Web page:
SECTION 8 Freedom of Religion

No law shall be enacted respecting an establishment of religion or prohibiting the free exercise thereof.

The convention adopted this paraphrase of the First Amendment to the U. S. Constitution by a 104-0 vote, deleting the 1921 Constitution’s provisions, which were more stringent and more precise in prohibiting use of state money for parochial schools. Three provisions of the former document had been relied upon in Seegers v. Parker (1970) to prohibit aid to teachers of secular subjects in church- operated schools. To reverse that decision and adopt instead the more flexible federal standard, which allows some aid to parochial schools, two of the provisions were deleted entirely,[1] and the language of this section was adopted in place of the third.

Free exercise of religion did not extend to protecting an elaborate outdoor Christmas display in a suburban residential area, a display that attracted thousands of spectators in vehicles, much to the dislike and inconvenience of neighbors (Rodrigue v. Copeland, 1985). The court upheld injunctions that the display be limited in size, time, and sound volume.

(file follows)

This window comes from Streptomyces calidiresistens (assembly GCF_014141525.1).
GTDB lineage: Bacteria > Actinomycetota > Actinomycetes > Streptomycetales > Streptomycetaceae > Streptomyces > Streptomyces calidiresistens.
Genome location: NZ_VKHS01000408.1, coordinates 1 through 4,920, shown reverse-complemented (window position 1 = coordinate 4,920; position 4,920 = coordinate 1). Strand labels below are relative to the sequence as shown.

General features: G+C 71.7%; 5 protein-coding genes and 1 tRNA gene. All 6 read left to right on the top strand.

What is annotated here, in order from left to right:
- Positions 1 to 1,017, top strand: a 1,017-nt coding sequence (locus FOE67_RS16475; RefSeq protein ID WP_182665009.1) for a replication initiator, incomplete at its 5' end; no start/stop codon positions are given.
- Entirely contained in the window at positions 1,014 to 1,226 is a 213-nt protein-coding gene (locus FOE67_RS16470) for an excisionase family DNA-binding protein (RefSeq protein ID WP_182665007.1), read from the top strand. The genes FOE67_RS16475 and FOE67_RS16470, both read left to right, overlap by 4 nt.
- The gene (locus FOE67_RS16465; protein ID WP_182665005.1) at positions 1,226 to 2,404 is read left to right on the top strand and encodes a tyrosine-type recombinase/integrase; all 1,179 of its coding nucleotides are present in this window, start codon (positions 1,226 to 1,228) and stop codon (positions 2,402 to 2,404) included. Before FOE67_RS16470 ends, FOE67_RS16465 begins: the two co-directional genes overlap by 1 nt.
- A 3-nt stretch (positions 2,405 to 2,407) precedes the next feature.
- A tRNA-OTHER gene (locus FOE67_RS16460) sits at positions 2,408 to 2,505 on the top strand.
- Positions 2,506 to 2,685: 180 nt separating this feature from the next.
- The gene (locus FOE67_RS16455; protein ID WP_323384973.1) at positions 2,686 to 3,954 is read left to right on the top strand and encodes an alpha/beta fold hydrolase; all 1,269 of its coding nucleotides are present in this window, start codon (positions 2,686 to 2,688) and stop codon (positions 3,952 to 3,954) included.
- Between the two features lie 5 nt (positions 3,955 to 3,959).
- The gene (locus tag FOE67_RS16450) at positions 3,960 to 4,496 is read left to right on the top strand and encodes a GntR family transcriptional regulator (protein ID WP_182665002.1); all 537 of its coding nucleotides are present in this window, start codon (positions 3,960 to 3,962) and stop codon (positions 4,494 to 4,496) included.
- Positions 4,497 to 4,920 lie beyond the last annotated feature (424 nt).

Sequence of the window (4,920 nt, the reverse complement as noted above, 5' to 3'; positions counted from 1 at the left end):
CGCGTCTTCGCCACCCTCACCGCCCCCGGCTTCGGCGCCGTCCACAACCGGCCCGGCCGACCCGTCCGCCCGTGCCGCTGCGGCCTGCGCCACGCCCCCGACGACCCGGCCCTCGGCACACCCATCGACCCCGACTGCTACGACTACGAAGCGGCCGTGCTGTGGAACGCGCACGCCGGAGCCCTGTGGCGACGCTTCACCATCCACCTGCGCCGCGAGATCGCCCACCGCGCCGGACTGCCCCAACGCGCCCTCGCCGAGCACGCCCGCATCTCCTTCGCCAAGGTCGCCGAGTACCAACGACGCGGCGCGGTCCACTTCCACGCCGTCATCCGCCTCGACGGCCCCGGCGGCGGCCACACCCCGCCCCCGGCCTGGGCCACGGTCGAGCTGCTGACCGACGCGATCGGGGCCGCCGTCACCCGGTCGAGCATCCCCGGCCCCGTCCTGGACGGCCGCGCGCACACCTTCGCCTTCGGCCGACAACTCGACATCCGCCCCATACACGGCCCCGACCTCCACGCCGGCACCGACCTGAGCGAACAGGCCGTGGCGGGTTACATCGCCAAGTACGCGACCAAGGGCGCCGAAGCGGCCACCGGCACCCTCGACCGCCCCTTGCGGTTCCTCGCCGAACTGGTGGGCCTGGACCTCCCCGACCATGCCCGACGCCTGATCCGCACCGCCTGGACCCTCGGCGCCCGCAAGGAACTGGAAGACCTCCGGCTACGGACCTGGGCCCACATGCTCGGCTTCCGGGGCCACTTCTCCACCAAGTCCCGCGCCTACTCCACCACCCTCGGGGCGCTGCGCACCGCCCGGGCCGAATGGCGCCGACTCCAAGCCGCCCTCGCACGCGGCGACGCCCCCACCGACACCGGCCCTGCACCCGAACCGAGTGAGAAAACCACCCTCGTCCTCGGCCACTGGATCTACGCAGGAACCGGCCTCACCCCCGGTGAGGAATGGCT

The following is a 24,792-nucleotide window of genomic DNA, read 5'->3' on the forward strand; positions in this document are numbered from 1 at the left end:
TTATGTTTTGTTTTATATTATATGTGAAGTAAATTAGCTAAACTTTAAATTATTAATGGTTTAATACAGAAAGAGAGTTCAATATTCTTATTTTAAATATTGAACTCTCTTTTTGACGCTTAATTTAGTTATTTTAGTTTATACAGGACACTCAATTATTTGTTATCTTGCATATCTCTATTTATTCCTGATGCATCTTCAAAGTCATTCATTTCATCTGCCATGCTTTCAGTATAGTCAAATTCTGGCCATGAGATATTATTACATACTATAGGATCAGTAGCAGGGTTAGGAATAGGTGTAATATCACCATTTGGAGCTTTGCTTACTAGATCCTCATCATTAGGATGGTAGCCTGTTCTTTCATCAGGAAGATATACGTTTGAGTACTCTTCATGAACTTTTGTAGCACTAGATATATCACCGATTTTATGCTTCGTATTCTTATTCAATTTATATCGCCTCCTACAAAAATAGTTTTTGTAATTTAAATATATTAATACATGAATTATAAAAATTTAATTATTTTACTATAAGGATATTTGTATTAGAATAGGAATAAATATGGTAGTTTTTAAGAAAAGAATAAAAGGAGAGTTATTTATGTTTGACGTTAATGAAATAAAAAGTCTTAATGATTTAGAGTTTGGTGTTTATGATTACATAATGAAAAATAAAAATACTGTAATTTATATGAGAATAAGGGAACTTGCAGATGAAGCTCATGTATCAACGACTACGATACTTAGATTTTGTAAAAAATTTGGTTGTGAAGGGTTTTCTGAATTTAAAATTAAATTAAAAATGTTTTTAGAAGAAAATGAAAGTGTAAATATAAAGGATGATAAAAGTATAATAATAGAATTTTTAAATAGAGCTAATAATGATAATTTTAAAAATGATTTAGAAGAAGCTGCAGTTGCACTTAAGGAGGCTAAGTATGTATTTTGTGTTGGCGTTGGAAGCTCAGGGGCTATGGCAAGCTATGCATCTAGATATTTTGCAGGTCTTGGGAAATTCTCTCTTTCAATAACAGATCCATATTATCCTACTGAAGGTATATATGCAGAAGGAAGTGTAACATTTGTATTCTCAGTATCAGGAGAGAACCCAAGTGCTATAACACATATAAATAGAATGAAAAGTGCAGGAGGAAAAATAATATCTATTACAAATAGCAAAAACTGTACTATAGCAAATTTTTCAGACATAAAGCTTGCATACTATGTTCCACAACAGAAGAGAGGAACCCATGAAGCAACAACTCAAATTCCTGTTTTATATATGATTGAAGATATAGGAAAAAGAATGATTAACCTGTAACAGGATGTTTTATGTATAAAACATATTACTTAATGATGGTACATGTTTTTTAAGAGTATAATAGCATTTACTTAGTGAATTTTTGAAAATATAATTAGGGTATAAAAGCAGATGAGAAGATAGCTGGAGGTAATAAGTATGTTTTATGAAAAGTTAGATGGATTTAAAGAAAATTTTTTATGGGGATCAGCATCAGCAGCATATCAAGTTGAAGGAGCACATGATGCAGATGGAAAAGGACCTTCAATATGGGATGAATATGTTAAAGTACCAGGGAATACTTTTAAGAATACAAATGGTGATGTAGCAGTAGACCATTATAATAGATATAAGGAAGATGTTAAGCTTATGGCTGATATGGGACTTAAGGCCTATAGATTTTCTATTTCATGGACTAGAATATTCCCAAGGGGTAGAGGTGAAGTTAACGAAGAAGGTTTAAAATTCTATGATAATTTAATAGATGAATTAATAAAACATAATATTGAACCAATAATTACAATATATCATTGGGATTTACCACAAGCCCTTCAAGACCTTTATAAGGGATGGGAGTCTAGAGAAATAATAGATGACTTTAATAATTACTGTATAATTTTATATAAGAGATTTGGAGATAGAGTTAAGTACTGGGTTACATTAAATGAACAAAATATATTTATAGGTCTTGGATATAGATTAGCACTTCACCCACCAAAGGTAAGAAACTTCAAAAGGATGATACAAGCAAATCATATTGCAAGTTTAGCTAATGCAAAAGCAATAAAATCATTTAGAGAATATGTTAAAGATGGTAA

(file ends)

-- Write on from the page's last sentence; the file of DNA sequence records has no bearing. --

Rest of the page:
In State v. Morgan (1984), the probation of a criminal defendant was conditioned on his regularly attending an organized church of his choice. The court of appeal determined that such a condition violated both the state and federal prohibition of laws respecting an establishment of religion.

  • [1] Article IV, section 8: “No money . . . in aid of any church . . . or in aid of any priest, preacher, minister or teacher thereof.” Article XII, section 13: “No appropriation of public funds shall be made to anyprivate or sectarian school.”
 
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